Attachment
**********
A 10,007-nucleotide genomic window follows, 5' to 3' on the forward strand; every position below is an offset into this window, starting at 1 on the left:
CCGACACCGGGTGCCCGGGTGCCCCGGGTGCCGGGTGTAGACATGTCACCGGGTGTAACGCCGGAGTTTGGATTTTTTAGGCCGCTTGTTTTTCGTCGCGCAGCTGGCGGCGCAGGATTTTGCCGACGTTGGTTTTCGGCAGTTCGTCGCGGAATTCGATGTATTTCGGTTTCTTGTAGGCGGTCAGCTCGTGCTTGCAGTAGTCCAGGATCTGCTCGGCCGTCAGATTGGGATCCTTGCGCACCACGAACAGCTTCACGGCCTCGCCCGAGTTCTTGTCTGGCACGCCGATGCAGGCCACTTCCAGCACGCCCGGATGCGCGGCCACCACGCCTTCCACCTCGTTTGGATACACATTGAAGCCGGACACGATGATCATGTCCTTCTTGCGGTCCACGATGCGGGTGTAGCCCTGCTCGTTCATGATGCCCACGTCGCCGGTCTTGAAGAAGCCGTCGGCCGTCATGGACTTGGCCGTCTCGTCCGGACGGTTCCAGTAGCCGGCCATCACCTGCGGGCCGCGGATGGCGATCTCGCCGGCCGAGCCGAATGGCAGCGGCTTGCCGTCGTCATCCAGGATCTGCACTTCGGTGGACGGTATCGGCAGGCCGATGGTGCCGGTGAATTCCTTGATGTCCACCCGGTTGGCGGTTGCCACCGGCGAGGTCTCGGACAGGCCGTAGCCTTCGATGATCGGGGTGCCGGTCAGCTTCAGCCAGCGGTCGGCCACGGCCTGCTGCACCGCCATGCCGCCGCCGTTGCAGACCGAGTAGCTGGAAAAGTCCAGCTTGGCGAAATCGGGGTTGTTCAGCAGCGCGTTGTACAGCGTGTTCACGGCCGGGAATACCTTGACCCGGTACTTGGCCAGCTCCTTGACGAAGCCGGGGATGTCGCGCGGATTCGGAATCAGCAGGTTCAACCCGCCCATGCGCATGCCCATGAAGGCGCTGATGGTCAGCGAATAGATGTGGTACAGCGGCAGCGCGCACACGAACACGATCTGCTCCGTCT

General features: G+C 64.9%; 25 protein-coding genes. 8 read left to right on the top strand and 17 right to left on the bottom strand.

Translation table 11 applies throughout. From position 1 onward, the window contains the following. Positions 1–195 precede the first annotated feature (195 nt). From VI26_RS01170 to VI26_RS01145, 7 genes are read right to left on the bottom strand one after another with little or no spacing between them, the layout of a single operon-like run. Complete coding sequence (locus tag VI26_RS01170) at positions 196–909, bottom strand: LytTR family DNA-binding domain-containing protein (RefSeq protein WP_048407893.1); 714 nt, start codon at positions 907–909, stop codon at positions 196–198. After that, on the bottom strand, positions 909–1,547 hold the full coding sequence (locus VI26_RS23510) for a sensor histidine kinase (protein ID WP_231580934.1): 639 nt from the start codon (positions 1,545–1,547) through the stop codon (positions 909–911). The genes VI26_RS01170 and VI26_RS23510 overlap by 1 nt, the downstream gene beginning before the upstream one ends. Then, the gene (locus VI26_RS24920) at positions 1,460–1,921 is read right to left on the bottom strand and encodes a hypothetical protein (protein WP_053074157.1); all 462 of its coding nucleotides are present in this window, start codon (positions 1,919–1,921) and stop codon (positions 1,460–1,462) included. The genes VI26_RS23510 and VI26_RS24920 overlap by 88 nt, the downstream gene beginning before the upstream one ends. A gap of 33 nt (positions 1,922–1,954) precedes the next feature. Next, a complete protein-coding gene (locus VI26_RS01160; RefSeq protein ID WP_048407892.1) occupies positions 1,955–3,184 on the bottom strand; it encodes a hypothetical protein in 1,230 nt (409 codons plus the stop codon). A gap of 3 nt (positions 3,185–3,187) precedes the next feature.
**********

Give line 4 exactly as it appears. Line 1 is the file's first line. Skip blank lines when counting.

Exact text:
Translation table 11 applies throughout. From position 1 onward, the window contains the following. Positions 1–195 precede the first annotated feature (195 nt). From VI26_RS01170 to VI26_RS01145, 7 genes are read right to left on the bottom strand one after another with little or no spacing between them, the layout of a single operon-like run. Complete coding sequence (locus tag VI26_RS01170) at positions 196–909, bottom strand: LytTR family DNA-binding domain-containing protein (RefSeq protein WP_048407893.1); 714 nt, start codon at positions 907–909, stop codon at positions 196–198. After that, on the bottom strand, positions 909–1,547 hold the full coding sequence (locus VI26_RS23510) for a sensor histidine kinase (protein ID WP_231580934.1): 639 nt from the start codon (positions 1,545–1,547) through the stop codon (positions 909–911). The genes VI26_RS01170 and VI26_RS23510 overlap by 1 nt, the downstream gene beginning before the upstream one ends. Then, the gene (locus VI26_RS24920) at positions 1,460–1,921 is read right to left on the bottom strand and encodes a hypothetical protein (protein WP_053074157.1); all 462 of its coding nucleotides are present in this window, start codon (positions 1,919–1,921) and stop codon (positions 1,460–1,462) included. The genes VI26_RS23510 and VI26_RS24920 overlap by 88 nt, the downstream gene beginning before the upstream one ends. A gap of 33 nt (positions 1,922–1,954) precedes the next feature. Next, a complete protein-coding gene (locus VI26_RS01160; RefSeq protein ID WP_048407892.1) occupies positions 1,955–3,184 on the bottom strand; it encodes a hypothetical protein in 1,230 nt (409 codons plus the stop codon). A gap of 3 nt (positions 3,185–3,187) precedes the next feature.